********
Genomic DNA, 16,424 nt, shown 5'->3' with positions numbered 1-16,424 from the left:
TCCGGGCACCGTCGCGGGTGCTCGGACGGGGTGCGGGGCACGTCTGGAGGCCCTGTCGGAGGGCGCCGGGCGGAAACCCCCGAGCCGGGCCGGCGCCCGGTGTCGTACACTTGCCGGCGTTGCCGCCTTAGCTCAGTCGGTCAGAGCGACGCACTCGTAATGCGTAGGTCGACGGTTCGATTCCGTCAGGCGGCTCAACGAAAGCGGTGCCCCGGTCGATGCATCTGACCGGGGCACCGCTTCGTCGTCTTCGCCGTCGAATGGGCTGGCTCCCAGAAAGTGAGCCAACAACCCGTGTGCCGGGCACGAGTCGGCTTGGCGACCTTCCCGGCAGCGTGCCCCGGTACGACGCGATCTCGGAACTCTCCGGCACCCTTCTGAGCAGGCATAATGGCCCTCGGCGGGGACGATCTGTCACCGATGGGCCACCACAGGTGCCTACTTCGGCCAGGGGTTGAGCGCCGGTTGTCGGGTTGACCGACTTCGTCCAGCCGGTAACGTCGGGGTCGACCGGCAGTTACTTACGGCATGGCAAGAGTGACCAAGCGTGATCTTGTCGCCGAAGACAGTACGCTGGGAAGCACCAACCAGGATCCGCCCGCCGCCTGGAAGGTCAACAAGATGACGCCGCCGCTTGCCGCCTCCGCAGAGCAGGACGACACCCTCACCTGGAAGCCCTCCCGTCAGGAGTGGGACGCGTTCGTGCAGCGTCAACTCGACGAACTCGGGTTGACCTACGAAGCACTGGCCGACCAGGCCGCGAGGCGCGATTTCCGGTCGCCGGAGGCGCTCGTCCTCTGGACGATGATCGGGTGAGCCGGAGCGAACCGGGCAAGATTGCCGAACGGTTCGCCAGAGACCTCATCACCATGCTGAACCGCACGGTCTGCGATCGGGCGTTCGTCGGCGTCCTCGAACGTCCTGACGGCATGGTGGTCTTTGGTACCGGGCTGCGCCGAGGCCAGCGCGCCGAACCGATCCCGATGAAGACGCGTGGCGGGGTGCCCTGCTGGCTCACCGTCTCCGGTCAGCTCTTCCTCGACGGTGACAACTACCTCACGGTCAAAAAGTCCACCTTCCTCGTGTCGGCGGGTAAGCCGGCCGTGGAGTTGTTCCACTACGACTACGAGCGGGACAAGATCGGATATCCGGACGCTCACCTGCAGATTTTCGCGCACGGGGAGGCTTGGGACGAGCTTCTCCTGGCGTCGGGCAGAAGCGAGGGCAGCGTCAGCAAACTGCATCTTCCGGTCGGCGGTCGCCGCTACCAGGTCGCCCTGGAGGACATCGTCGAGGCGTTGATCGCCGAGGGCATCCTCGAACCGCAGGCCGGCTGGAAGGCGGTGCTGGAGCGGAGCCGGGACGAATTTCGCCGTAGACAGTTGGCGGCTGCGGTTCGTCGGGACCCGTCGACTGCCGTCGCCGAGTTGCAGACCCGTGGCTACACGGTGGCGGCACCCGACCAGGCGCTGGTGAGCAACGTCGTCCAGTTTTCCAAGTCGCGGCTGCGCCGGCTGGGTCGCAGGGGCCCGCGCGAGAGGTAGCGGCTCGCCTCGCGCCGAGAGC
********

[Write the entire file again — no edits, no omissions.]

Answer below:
Genomic DNA, 16,424 nt, shown 5'->3' with positions numbered 1-16,424 from the left:
TCCGGGCACCGTCGCGGGTGCTCGGACGGGGTGCGGGGCACGTCTGGAGGCCCTGTCGGAGGGCGCCGGGCGGAAACCCCCGAGCCGGGCCGGCGCCCGGTGTCGTACACTTGCCGGCGTTGCCGCCTTAGCTCAGTCGGTCAGAGCGACGCACTCGTAATGCGTAGGTCGACGGTTCGATTCCGTCAGGCGGCTCAACGAAAGCGGTGCCCCGGTCGATGCATCTGACCGGGGCACCGCTTCGTCGTCTTCGCCGTCGAATGGGCTGGCTCCCAGAAAGTGAGCCAACAACCCGTGTGCCGGGCACGAGTCGGCTTGGCGACCTTCCCGGCAGCGTGCCCCGGTACGACGCGATCTCGGAACTCTCCGGCACCCTTCTGAGCAGGCATAATGGCCCTCGGCGGGGACGATCTGTCACCGATGGGCCACCACAGGTGCCTACTTCGGCCAGGGGTTGAGCGCCGGTTGTCGGGTTGACCGACTTCGTCCAGCCGGTAACGTCGGGGTCGACCGGCAGTTACTTACGGCATGGCAAGAGTGACCAAGCGTGATCTTGTCGCCGAAGACAGTACGCTGGGAAGCACCAACCAGGATCCGCCCGCCGCCTGGAAGGTCAACAAGATGACGCCGCCGCTTGCCGCCTCCGCAGAGCAGGACGACACCCTCACCTGGAAGCCCTCCCGTCAGGAGTGGGACGCGTTCGTGCAGCGTCAACTCGACGAACTCGGGTTGACCTACGAAGCACTGGCCGACCAGGCCGCGAGGCGCGATTTCCGGTCGCCGGAGGCGCTCGTCCTCTGGACGATGATCGGGTGAGCCGGAGCGAACCGGGCAAGATTGCCGAACGGTTCGCCAGAGACCTCATCACCATGCTGAACCGCACGGTCTGCGATCGGGCGTTCGTCGGCGTCCTCGAACGTCCTGACGGCATGGTGGTCTTTGGTACCGGGCTGCGCCGAGGCCAGCGCGCCGAACCGATCCCGATGAAGACGCGTGGCGGGGTGCCCTGCTGGCTCACCGTCTCCGGTCAGCTCTTCCTCGACGGTGACAACTACCTCACGGTCAAAAAGTCCACCTTCCTCGTGTCGGCGGGTAAGCCGGCCGTGGAGTTGTTCCACTACGACTACGAGCGGGACAAGATCGGATATCCGGACGCTCACCTGCAGATTTTCGCGCACGGGGAGGCTTGGGACGAGCTTCTCCTGGCGTCGGGCAGAAGCGAGGGCAGCGTCAGCAAACTGCATCTTCCGGTCGGCGGTCGCCGCTACCAGGTCGCCCTGGAGGACATCGTCGAGGCGTTGATCGCCGAGGGCATCCTCGAACCGCAGGCCGGCTGGAAGGCGGTGCTGGAGCGGAGCCGGGACGAATTTCGCCGTAGACAGTTGGCGGCTGCGGTTCGTCGGGACCCGTCGACTGCCGTCGCCGAGTTGCAGACCCGTGGCTACACGGTGGCGGCACCCGACCAGGCGCTGGTGAGCAACGTCGTCCAGTTTTCCAAGTCGCGGCTGCGCCGGCTGGGTCGCAGGGGCCCGCGCGAGAGGTAGCGGCTCGCCTCGCGCCGAGAGC